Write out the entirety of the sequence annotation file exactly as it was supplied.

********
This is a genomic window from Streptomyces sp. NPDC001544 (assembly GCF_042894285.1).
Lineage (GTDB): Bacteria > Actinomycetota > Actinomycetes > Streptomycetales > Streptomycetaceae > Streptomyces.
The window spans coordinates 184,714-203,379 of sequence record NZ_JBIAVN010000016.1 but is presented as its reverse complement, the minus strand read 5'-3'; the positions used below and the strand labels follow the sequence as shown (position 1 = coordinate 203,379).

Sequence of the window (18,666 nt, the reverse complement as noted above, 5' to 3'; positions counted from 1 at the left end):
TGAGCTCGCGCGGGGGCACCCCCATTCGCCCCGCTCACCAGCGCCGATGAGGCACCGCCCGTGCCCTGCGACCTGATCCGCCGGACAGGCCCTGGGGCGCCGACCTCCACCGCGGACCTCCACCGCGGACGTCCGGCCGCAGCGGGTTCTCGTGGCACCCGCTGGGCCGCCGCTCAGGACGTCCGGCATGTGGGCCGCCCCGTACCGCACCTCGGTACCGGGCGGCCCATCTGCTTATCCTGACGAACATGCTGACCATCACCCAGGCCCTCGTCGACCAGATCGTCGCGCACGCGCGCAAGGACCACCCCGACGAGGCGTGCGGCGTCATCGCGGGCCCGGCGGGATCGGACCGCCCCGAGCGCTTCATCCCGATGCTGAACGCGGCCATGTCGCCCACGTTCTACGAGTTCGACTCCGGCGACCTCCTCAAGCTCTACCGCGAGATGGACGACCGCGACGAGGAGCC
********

This is a genomic window from Streptomyces sp. NPDC001544 (assembly GCF_042894285.1).
Lineage (GTDB): Bacteria > Actinomycetota > Actinomycetes > Streptomycetales > Streptomycetaceae > Streptomyces.
The window spans coordinates 184,714-203,379 of sequence record NZ_JBIAVN010000016.1 but is presented as its reverse complement, the minus strand read 5'-3'; the positions used below and the strand labels follow the sequence as shown (position 1 = coordinate 203,379).

Sequence of the window (18,666 nt, the reverse complement as noted above, 5' to 3'; positions counted from 1 at the left end):
TGAGCTCGCGCGGGGGCACCCCCATTCGCCCCGCTCACCAGCGCCGATGAGGCACCGCCCGTGCCCTGCGACCTGATCCGCCGGACAGGCCCTGGGGCGCCGACCTCCACCGCGGACCTCCACCGCGGACGTCCGGCCGCAGCGGGTTCTCGTGGCACCCGCTGGGCCGCCGCTCAGGACGTCCGGCATGTGGGCCGCCCCGTACCGCACCTCGGTACCGGGCGGCCCATCTGCTTATCCTGACGAACATGCTGACCATCACCCAGGCCCTCGTCGACCAGATCGTCGCGCACGCGCGCAAGGACCACCCCGACGAGGCGTGCGGCGTCATCGCGGGCCCGGCGGGATCGGACCGCCCCGAGCGCTTCATCCCGATGCTGAACGCGGCCATGTCGCCCACGTTCTACGAGTTCGACTCCGGCGACCTCCTCAAGCTCTACCGCGAGATGGACGACCGCGACGAGGAGCC